I’m the tattooed, 100mph, combat vet and he has an excellent background in the tech world. Both of us have the same mentality on being entrepreneurs and have done several things as business partners over the years. We also both love jiu jitsu!

In 2009 we did online training, websites, and moved into the itunes app market. I showed techniques and Chris built the apps. The business was called Killer Apps. We hit the Google Play market as well. We soon started BJJ tournaments and called them Killer Apps Tournaments. Eventually, the app scene became saturated, not worth our time and the tournaments grew big so we had to rebrand ourselves.

The American Grappling Federation was born. Both of us trust each other, are determined and think global so we have had continued success. In terms of expanding we went grass roots. We both live in the Dallas, Texas area so we started there then moved outward 1 city at a time. For example Dallas > OKC > Tulsa > Little Rock > Springfield > STL.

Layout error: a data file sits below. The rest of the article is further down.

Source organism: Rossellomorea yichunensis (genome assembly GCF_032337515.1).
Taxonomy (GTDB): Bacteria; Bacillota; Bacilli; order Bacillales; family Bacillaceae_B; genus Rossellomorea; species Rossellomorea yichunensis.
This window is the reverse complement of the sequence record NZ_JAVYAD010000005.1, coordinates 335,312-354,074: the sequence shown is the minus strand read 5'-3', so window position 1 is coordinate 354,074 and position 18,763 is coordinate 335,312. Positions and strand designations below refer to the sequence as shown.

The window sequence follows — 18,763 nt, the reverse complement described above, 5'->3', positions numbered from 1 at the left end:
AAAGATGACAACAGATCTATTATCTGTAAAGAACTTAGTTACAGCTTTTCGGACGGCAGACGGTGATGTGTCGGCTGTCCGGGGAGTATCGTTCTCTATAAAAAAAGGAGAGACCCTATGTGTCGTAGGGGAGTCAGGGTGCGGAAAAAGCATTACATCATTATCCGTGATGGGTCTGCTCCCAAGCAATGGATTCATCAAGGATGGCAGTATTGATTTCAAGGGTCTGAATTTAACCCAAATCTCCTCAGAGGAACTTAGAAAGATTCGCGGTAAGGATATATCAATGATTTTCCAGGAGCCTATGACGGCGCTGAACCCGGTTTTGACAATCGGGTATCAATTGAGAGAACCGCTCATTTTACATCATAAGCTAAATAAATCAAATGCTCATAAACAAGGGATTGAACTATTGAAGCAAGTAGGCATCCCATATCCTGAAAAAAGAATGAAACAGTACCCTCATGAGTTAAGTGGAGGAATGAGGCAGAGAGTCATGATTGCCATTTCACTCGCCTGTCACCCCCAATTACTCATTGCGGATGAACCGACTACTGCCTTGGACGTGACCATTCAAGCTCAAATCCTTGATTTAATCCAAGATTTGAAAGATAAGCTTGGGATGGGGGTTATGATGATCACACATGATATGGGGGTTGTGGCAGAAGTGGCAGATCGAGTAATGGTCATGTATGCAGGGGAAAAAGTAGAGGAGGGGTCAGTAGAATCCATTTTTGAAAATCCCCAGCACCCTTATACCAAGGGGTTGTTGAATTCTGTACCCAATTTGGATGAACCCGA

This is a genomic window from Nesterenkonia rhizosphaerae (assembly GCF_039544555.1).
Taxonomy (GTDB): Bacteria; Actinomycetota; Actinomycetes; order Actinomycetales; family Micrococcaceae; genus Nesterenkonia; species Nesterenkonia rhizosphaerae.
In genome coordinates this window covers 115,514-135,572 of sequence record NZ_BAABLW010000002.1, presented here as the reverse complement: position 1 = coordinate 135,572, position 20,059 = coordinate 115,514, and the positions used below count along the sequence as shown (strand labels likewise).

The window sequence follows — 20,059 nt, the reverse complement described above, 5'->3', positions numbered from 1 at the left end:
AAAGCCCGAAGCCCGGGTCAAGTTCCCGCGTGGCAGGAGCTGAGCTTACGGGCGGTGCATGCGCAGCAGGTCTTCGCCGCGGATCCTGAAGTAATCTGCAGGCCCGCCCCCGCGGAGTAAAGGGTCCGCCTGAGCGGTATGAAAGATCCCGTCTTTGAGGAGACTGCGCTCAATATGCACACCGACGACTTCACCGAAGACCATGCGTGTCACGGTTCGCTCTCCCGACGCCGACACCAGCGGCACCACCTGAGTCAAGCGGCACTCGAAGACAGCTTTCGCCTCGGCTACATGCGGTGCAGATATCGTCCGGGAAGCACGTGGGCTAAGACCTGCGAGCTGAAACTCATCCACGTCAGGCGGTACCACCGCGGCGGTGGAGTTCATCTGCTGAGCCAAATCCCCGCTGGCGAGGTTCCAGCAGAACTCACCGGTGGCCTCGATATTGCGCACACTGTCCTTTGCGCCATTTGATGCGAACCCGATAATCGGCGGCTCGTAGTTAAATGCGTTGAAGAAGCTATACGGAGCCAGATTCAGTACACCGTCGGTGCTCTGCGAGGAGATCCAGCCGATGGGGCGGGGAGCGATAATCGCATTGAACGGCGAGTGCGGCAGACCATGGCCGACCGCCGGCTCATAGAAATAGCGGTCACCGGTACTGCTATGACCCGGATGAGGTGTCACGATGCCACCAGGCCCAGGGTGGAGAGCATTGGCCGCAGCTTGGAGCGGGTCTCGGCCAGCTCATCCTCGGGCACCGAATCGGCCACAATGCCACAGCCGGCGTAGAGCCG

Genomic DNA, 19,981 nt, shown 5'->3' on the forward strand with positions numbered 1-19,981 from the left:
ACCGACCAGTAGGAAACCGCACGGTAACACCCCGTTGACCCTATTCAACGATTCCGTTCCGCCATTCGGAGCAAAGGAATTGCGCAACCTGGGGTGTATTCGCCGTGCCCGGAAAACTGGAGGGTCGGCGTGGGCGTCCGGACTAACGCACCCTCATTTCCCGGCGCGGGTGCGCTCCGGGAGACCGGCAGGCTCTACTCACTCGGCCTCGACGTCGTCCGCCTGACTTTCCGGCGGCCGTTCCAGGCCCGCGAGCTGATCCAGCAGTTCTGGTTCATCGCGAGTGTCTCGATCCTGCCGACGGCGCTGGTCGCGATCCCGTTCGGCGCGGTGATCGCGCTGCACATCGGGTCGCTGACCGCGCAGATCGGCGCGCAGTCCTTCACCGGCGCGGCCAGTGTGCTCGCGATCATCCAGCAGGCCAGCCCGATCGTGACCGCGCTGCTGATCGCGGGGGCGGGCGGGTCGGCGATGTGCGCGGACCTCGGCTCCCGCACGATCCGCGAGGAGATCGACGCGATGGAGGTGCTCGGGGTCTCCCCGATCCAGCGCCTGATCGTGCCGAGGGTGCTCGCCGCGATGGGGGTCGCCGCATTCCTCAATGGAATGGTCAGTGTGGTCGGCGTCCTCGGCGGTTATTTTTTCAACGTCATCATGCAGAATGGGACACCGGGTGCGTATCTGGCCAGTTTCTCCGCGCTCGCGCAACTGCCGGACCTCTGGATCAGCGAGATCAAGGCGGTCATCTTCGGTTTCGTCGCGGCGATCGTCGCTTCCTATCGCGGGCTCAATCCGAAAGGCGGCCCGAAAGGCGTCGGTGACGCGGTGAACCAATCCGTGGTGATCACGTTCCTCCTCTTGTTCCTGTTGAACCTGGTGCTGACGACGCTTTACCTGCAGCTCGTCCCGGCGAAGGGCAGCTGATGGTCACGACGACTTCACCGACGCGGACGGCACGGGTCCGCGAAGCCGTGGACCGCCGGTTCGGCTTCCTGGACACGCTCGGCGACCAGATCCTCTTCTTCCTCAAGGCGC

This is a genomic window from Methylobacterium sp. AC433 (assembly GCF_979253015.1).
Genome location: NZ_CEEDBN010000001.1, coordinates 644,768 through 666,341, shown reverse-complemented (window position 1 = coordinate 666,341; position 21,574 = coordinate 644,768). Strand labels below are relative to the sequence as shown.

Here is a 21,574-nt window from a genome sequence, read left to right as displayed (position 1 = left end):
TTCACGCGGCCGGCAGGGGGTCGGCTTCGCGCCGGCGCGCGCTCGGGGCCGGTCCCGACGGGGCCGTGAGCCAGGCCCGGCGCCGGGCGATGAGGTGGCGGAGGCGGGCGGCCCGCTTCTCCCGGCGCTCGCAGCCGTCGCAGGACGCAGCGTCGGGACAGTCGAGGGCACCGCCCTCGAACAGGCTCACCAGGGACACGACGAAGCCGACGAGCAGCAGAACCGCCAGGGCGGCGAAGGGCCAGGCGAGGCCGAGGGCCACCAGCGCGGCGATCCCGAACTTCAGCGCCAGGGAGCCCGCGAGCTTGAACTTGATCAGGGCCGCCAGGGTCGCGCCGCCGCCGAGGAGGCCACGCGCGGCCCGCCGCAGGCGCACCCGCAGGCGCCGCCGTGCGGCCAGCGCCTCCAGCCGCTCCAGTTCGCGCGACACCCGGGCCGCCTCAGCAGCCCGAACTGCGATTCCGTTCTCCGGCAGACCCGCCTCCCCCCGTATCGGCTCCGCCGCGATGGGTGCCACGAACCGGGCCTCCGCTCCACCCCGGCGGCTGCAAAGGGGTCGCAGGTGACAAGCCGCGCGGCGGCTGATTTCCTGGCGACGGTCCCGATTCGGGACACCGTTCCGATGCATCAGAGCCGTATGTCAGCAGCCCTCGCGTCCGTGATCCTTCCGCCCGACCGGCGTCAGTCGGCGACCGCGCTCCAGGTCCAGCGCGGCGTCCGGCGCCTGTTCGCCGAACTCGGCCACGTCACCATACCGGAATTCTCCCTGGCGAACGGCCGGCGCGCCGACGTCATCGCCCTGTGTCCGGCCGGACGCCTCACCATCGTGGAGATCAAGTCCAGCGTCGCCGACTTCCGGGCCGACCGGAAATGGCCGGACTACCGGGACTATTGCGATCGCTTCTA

Hands down our biggest reason for growth thou is or pre registration only format. We pass on thousands of dollars by not letting people sign up the night before or day of. Day-of-tournament registration can cause unknown start times, chaos, delays, and disorganization. Our registration ends Monday; Tuesday brackets are done and exposed online, Wednesday the schedule is worked on, Thursday the schedule is released.

Customer service is the biggest priority for Chris and I. We even have door greeters in the morning for new competitors and their families who may not know the process. 12′ wind sail signs are up to help direct people from Check-in to the Store to Brackets to weigh-ins to the Pit. AGF has expanded to Tampa to Phoenix to New Orleans all over the US and now into Europe this December.